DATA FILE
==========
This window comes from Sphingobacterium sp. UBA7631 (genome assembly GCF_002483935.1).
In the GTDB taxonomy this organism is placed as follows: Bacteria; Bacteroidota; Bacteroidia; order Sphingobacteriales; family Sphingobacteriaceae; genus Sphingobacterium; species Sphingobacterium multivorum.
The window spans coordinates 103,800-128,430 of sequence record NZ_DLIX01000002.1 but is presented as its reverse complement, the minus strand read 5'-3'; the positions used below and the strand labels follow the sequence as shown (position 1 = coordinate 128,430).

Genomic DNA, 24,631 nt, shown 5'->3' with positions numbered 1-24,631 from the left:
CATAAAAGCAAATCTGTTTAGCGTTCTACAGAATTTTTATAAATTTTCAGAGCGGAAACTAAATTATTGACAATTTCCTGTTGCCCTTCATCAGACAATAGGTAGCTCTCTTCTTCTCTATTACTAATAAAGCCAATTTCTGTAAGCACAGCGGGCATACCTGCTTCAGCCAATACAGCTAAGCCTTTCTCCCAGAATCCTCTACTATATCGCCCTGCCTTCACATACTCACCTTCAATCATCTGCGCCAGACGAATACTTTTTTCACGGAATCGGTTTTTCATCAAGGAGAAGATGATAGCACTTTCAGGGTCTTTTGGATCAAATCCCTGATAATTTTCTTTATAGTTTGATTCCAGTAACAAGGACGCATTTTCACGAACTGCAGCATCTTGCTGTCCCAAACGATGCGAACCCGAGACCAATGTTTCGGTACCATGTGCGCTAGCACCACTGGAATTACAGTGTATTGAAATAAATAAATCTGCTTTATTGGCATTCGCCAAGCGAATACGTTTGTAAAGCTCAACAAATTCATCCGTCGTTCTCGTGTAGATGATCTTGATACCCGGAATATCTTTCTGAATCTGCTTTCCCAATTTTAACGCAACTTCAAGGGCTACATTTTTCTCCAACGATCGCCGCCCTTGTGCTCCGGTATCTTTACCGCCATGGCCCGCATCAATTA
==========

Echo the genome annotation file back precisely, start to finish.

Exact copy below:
This window comes from Sphingobacterium sp. UBA7631 (genome assembly GCF_002483935.1).
In the GTDB taxonomy this organism is placed as follows: Bacteria; Bacteroidota; Bacteroidia; order Sphingobacteriales; family Sphingobacteriaceae; genus Sphingobacterium; species Sphingobacterium multivorum.
The window spans coordinates 103,800-128,430 of sequence record NZ_DLIX01000002.1 but is presented as its reverse complement, the minus strand read 5'-3'; the positions used below and the strand labels follow the sequence as shown (position 1 = coordinate 128,430).

Genomic DNA, 24,631 nt, shown 5'->3' with positions numbered 1-24,631 from the left:
CATAAAAGCAAATCTGTTTAGCGTTCTACAGAATTTTTATAAATTTTCAGAGCGGAAACTAAATTATTGACAATTTCCTGTTGCCCTTCATCAGACAATAGGTAGCTCTCTTCTTCTCTATTACTAATAAAGCCAATTTCTGTAAGCACAGCGGGCATACCTGCTTCAGCCAATACAGCTAAGCCTTTCTCCCAGAATCCTCTACTATATCGCCCTGCCTTCACATACTCACCTTCAATCATCTGCGCCAGACGAATACTTTTTTCACGGAATCGGTTTTTCATCAAGGAGAAGATGATAGCACTTTCAGGGTCTTTTGGATCAAATCCCTGATAATTTTCTTTATAGTTTGATTCCAGTAACAAGGACGCATTTTCACGAACTGCAGCATCTTGCTGTCCCAAACGATGCGAACCCGAGACCAATGTTTCGGTACCATGTGCGCTAGCACCACTGGAATTACAGTGTATTGAAATAAATAAATCTGCTTTATTGGCATTCGCCAAGCGAATACGTTTGTAAAGCTCAACAAATTCATCCGTCGTTCTCGTGTAGATGATCTTGATACCCGGAATATCTTTCTGAATCTGCTTTCCCAATTTTAACGCAACTTCAAGGGCTACATTTTTCTCCAACGATCGCCGCCCTTGTGCTCCGGTATCTTTACCGCCATGGCCCGCATCAATTA